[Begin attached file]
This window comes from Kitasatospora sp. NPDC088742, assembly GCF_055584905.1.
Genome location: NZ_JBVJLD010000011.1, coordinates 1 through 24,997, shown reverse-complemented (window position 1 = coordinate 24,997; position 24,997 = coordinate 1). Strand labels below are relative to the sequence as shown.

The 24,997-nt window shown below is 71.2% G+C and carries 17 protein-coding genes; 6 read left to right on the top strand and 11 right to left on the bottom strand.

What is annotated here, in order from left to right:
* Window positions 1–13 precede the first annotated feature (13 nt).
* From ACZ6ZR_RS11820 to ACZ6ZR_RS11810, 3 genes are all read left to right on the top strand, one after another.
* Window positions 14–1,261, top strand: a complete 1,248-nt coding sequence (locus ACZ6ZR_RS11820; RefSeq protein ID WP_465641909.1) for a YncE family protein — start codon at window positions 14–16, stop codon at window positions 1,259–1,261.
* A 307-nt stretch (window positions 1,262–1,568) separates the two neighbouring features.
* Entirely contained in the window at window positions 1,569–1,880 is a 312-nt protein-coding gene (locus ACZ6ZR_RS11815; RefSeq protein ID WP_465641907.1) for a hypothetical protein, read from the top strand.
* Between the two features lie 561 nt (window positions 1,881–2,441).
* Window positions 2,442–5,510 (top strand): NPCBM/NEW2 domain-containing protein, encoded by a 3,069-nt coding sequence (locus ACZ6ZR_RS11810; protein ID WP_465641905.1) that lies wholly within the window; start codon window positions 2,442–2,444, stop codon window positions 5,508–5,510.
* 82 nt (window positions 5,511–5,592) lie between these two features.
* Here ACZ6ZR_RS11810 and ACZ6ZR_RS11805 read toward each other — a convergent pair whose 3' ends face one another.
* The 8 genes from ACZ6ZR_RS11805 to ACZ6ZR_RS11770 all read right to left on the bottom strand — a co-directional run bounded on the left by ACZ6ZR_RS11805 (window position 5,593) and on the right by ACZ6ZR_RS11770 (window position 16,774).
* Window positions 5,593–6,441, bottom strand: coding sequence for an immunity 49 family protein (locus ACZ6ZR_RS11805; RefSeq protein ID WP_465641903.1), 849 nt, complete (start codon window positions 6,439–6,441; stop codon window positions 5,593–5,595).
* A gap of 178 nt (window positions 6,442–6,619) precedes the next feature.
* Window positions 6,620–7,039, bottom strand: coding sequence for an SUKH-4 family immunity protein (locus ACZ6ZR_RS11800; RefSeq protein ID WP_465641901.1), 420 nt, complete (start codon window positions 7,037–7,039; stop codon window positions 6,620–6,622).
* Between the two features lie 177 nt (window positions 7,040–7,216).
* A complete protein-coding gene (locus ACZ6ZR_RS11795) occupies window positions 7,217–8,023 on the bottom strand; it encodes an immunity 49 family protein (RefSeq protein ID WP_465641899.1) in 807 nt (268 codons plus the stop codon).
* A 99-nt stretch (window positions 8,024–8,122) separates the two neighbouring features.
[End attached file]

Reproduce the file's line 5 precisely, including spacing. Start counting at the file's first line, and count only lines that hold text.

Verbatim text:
* Window positions 1–13 precede the first annotated feature (13 nt).